Meanwhile, professional criminologists have offered their explanations for the ambiguity in the 2021 FBI crime report.  According to the Brennan Center for Justice, for example, “changes in the way the FBI reports national crime data complicate understanding of recent crime trends.” 

For almost a century, the FBI collected crime information from local police departments through the Summary Reporting System (SRS) as part of its Uniform Crime Reporting (UCR) program. However, a separate and more comprehensive NIBRS (National Incident Based Reporting System) was introduced in 1989. For years the FBI accepted local data in both formats until January 1, 2021, after which data formatted only in the NIBRS system was accepted. However, because of the time and expense of changing local computer systems to accommodate the NIBRS format, around half of the nation’s local police departments (including New York City and Los Angeles) failed to report 2021 crime data to the FBI. Normally, there had been approximately a 95% response rate in this voluntary program.

In this setting, the 2021 crime data reflected FBI statisticians’ estimates of the missing information based in part on what information local police departments made available in non-NIBRS formats. Consequently, the latest annual Crime in the United States report included statistical confidence intervals. Again, trained statisticians could more easily appreciate the vagaries in the reported data than either the media or partisan politicians.

Corroborating data would be helpful to shed light on what is happening to crime in America. One such source is the little-know (and under-reported) Bureau of Justice Statistics’ annual National Criminal Victimization Survey (NCVS) that was released on September 20.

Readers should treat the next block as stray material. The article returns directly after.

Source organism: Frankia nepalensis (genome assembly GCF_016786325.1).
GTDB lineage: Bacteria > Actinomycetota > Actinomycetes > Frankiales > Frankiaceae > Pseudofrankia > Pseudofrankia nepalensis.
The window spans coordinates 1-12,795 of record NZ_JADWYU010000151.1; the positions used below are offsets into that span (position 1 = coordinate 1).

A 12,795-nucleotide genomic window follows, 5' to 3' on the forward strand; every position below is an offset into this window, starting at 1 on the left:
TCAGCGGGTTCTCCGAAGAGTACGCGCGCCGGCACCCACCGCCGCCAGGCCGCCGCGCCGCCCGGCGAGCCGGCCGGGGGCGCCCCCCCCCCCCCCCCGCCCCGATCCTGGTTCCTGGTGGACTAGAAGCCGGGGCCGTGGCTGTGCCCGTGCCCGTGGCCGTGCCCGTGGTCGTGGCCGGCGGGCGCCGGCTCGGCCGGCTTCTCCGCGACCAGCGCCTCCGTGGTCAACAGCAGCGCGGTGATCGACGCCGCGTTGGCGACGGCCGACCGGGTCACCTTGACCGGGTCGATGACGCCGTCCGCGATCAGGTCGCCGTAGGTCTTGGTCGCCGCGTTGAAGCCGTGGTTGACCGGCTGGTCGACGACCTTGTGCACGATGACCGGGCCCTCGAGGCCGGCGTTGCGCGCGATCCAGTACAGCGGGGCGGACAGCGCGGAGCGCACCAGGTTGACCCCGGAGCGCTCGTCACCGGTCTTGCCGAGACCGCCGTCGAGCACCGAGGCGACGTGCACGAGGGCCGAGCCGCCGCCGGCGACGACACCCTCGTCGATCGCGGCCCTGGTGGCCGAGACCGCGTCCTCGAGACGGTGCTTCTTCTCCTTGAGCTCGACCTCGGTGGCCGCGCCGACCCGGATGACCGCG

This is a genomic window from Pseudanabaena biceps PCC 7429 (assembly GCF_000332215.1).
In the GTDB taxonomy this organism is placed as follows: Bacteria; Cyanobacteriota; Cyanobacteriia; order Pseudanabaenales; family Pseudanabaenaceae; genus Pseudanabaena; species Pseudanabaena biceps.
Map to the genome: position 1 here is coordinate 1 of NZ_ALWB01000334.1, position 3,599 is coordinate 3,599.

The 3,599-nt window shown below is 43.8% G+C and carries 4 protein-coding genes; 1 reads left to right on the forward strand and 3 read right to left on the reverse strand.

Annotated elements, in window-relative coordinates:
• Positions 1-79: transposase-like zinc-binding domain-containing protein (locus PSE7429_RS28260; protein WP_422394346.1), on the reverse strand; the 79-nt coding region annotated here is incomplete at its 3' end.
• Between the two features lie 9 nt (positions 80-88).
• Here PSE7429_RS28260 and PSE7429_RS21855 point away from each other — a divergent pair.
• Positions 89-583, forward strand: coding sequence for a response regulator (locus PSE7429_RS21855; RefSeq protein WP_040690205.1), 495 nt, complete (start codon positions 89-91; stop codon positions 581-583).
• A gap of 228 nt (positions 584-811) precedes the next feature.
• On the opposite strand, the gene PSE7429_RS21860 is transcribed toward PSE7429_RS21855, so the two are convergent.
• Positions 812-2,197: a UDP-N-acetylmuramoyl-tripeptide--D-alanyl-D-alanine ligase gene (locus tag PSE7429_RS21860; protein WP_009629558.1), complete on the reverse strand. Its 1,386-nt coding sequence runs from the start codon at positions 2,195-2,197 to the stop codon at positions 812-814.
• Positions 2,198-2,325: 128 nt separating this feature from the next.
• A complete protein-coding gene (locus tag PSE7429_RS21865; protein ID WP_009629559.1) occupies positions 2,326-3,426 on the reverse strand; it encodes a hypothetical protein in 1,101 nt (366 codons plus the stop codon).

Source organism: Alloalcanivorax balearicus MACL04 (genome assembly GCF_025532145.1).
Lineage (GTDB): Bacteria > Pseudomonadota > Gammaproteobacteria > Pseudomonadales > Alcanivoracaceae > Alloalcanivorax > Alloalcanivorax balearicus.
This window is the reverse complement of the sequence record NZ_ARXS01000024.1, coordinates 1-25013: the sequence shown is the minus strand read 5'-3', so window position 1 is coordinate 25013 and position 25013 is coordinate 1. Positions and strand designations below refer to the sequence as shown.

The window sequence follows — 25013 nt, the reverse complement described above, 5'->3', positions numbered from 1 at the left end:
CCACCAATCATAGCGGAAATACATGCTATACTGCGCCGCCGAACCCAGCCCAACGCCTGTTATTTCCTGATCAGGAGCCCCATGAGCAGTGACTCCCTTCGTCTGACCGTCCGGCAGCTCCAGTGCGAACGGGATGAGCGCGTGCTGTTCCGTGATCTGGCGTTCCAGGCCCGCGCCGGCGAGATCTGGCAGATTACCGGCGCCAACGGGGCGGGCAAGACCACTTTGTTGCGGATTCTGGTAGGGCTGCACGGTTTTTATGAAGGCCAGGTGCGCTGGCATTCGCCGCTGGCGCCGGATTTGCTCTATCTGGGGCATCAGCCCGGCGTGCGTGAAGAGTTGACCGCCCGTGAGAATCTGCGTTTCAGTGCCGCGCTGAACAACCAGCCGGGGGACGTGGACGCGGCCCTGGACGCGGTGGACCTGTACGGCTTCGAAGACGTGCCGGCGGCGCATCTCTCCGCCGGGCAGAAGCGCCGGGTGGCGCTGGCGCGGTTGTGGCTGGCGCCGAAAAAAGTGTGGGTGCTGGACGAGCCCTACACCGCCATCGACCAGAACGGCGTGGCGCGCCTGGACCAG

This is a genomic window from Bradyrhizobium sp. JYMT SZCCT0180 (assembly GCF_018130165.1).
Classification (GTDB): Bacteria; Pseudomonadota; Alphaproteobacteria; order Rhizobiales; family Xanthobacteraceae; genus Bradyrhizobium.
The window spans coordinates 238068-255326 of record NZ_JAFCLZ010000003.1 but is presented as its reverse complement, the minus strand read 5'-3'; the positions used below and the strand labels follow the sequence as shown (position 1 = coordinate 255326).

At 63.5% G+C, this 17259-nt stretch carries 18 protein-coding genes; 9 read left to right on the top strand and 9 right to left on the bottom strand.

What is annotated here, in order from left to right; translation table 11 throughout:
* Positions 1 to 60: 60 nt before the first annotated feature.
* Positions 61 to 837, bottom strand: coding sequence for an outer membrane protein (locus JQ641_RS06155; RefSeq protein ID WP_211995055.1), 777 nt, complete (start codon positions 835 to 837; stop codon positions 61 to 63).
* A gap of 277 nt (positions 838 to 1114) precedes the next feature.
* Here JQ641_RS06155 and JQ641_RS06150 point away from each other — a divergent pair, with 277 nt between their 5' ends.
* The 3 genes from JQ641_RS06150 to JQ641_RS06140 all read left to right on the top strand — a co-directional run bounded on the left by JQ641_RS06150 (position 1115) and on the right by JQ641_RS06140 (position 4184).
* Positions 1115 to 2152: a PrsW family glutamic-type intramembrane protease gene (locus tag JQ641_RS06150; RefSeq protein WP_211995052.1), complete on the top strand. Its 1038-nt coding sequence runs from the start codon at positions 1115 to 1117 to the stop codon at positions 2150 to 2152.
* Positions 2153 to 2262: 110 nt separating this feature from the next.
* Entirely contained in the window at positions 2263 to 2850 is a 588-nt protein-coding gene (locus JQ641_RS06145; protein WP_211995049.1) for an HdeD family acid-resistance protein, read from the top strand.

According to the Brennan Center for Justice:

“…while the FBI tracks offenses known to law enforcement agencies, it cannot account for crimes that are never reported. The National Criminal Victimization Survey (NCVS), published by the Bureau of Justice Statistics, seeks to account for the difference using a national survey to estimate the rate at which people experience non-fatal crime and violence. It is based on semi-annual sampling of around 77,000 households. This survey shows rates of non-fatal violent crime declining in 2020 and increasing very slightly in 2021.

Importantly, and irrespective of the source, all the data come with important caveats. For instance, the NIBRS data are estimates based on sampling whereas, until recently, the much more widely reported UCR data reflected a high response rate. Moreover, some criminologists have argued that respondents in the NIBRA survey may be inclined to report events that are not criminal, though they believe them to be. This has been particularly true for minor assaults, which rarely capture the attention of law enforcement.

Also, the latest NCVS survey data do not square with information gathered from local police departments. For instance, the New York City police department reported 488 homicides in 2021—a 4.3% rise over the 468 reported homicides in 2020 and a whopping 53% surge versus the 319 reported homicides two years earlier in 2019. But for the first three quarters of 2022, the NYC police department has reported a 13.5% decline in homicides versus the same period a year ago.